History About San Luis Obispo, CA

The area that is now San Luis Obispo has been inhabited by the Chumash people for thousands of years. The Chumash had numerous settlements along the coast of California and were known for their excellent craftsmanship and seafaring skills.

In 1772, the first Europeans arrived in the area when Spanish explorer Captain Pedro Fages and missionary Juan Crespi entered the valley looking for a mission site. They named it the Valley of Bears (Cañada de los Osos) due to the large population of grizzly bears.

On September 1, 1772, Father Junípero Serra established the Mission San Luis Obispo de Tolosa in honor of Saint Louis of Toulouse. The mission became known for its agriculture and livestock. The Chumash people were forced to help build the mission and convert to Christianity. Many Chumash died due to introduced European diseases.

Mission Period (1772-1822)

During the mission period, San Luis Obispo grew into a largely self-sufficient community focused around the mission. In addition to converting the Chumash people, the mission raised cattle and grew crops like wheat, barley, corn, beans, and peas. A large aqueduct system brought water from local streams and springs to irrigate the farmland.

Daily life at the mission revolved around religious services and agricultural work. The Chumash people lived in small adobe homes near the mission and were expected to provide manual labor. Trade also occurred with ships that stopped in the coastal town of San Simeon just 9 miles away.

Mexican Period (1822-1848)

In 1822, Mexico won its independence from Spain, and California became a Mexican territory. The Mexican government secularized the missions in the 1830s, and the Mission San Luis Obispo de Tolosa was transferred to civilian administration in 1835.

During the Mexican period, the former mission gained its first streets and plaza. But the town remained small with around 300 residents. Outlaws occasionally passed through before heading to hideouts along the coast.

San Luis Obispo Established (1848-1900)

San Luis Obispo’s modern history really began after California became part of the United States in 1848 following the Mexican-American War.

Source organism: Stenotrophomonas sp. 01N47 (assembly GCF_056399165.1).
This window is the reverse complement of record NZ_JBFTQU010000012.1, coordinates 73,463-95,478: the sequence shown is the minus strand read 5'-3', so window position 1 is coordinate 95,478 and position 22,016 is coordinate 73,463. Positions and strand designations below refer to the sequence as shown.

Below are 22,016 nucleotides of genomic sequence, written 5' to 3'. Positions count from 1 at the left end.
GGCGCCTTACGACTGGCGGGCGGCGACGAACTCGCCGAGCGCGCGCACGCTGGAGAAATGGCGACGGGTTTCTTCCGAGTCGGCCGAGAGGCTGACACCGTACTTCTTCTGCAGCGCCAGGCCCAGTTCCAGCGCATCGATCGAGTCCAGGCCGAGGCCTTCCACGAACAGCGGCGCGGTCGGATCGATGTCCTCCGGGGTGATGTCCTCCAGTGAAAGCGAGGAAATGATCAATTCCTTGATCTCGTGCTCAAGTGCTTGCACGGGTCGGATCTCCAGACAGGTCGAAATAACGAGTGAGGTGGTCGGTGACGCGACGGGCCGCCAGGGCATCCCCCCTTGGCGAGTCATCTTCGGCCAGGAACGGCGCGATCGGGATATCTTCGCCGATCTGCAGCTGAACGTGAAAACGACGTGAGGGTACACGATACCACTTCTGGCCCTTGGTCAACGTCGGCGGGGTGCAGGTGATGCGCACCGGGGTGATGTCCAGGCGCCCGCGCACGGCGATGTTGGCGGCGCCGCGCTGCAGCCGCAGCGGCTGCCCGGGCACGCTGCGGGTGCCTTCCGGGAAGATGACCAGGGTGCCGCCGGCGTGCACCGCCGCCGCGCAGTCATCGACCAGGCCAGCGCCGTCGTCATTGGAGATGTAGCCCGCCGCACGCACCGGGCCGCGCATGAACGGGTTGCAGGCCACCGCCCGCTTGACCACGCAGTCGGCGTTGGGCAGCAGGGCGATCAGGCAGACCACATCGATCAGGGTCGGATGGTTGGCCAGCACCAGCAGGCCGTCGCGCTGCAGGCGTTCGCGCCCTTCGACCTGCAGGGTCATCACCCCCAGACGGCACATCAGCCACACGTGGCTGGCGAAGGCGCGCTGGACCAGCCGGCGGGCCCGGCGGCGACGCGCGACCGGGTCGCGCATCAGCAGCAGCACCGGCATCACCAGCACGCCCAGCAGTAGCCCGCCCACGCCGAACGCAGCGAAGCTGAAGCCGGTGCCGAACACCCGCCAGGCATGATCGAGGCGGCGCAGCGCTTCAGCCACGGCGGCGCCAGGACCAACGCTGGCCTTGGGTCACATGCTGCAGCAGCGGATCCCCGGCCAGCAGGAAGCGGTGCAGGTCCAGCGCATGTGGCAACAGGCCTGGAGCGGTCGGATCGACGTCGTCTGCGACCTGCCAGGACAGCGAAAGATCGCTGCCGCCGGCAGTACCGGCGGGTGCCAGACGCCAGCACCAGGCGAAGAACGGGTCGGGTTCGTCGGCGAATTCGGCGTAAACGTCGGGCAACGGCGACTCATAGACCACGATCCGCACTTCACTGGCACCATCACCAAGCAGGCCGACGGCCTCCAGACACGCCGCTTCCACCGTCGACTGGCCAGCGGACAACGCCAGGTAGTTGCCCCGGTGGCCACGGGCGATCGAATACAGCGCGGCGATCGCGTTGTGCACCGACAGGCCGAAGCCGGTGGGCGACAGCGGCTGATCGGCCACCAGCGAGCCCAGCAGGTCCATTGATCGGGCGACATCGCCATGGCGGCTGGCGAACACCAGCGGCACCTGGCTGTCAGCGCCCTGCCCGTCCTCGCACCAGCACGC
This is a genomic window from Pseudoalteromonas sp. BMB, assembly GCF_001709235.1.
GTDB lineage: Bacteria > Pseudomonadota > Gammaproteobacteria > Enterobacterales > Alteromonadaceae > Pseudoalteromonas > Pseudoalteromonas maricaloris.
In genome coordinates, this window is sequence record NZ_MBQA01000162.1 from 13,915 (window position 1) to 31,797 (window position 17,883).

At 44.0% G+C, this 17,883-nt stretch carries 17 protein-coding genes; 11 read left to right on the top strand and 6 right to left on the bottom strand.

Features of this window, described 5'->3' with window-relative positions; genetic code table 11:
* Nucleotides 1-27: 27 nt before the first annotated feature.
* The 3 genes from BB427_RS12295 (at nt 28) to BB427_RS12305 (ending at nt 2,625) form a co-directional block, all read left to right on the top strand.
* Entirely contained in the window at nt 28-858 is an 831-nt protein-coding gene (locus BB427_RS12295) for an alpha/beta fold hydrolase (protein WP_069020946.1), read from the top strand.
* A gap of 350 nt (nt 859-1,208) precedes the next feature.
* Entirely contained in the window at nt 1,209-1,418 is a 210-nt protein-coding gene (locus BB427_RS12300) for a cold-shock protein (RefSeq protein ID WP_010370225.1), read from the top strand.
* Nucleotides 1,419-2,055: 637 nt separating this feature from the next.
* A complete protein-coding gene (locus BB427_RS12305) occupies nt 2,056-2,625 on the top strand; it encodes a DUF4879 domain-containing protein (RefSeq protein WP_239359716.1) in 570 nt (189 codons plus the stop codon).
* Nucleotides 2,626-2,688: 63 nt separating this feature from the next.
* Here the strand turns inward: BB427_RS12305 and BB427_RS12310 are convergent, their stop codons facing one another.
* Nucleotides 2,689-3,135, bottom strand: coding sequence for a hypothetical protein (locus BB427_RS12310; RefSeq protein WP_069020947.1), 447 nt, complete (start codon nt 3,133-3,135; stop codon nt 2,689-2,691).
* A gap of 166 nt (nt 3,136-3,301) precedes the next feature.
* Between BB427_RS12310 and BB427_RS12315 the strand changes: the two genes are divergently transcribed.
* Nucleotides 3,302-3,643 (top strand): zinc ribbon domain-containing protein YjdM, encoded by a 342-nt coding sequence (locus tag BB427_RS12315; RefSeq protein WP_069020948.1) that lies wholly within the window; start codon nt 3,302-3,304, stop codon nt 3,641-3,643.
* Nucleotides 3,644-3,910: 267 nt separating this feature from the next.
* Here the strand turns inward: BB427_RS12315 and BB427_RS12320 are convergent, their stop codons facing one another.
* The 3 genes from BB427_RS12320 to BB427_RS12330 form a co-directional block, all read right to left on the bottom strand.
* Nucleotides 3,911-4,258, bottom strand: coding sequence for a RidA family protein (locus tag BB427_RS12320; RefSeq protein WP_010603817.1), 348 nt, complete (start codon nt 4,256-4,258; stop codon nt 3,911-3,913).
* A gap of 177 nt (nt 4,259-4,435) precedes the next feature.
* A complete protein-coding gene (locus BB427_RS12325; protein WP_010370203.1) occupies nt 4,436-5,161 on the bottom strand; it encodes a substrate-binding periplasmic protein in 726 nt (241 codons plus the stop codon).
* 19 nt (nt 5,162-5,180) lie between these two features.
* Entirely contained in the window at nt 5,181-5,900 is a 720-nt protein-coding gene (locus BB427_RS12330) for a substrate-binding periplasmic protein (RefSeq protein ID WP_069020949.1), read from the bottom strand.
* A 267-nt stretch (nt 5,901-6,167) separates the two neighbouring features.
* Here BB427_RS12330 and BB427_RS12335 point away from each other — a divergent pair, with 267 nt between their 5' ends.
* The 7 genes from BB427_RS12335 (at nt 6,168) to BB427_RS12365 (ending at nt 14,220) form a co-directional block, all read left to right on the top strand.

In 1850, California was admitted as the 31st state. That same year, the city of San Luis Obispo was officially incorporated. The county of San Luis Obispo was established shortly after in 1851.

Early Growth and Development

In the 1850s and 1860s, San Luis Obispo grew slowly but steadily. Early industries included ranching, farming, and mining. The Gold Rush brought an influx of miners and merchants to California, some of whom made their way to San Luis Obispo.

One major development for the town was the establishment of California Polytechnic State University in 1901. The school specialized in training students in agriculture and industry to help develop California’s economy. It brought new residents and economic activity to the area.

Railroad Arrives

In 1894, the Pacific Coast Railway was extended through San Luis Obispo, connecting the town by rail to San Francisco and Los Angeles for the first time. This greatly improved transportation to and from San Luis Obispo.

Additional rail lines like the Southern Pacific Railroad and Union Pacific helped connect the town to other parts of California over the next decades. The railroads transformed San Luis Obispo from an isolated agricultural community into a trading hub.

20th Century Developments

The 20th century brought sustained growth and many changes to San Luis Obispo. The population grew from just over 3,000 in 1900 to over 44,000 by 2000.

Oil Boom

In the early 1900s, oil was discovered in San Luis Obispo which led to an economic boom. The Union Oil Company established the area’s first commercial oil wells in 1903. For the next few decades, oil became a major industry in San Luis Obispo. New residents and businesses arrived to profit from the oil development.

Transportation Improvements

In 1942, the modern San Luis Obispo County Regional Airport was established. This allowed new connections for commercial and private air travel.

United States Highway 101 was fully paved through San Luis Obispo in 1954, providing a major new automobile route along the West Coast. Tourism increased as a result.

Recession and Recovery

In the 1980s, a major recession impacted California. Like many cities, San Luis Obispo had high unemployment and vacancy rates during this period.

Efforts to revitalize downtown led to the creation of the Downtown Association in 1985. This organization promoted local businesses and worked to beautify the downtown area. The economy began to recover in the 1990s.

Recent History

Some key events in recent San Luis Obispo history include:

  • Opening of the San Luis Obispo Promenade in 1998, a downtown shopping area
  • Completion of major renovations to Cal Poly athletic facilities in 2006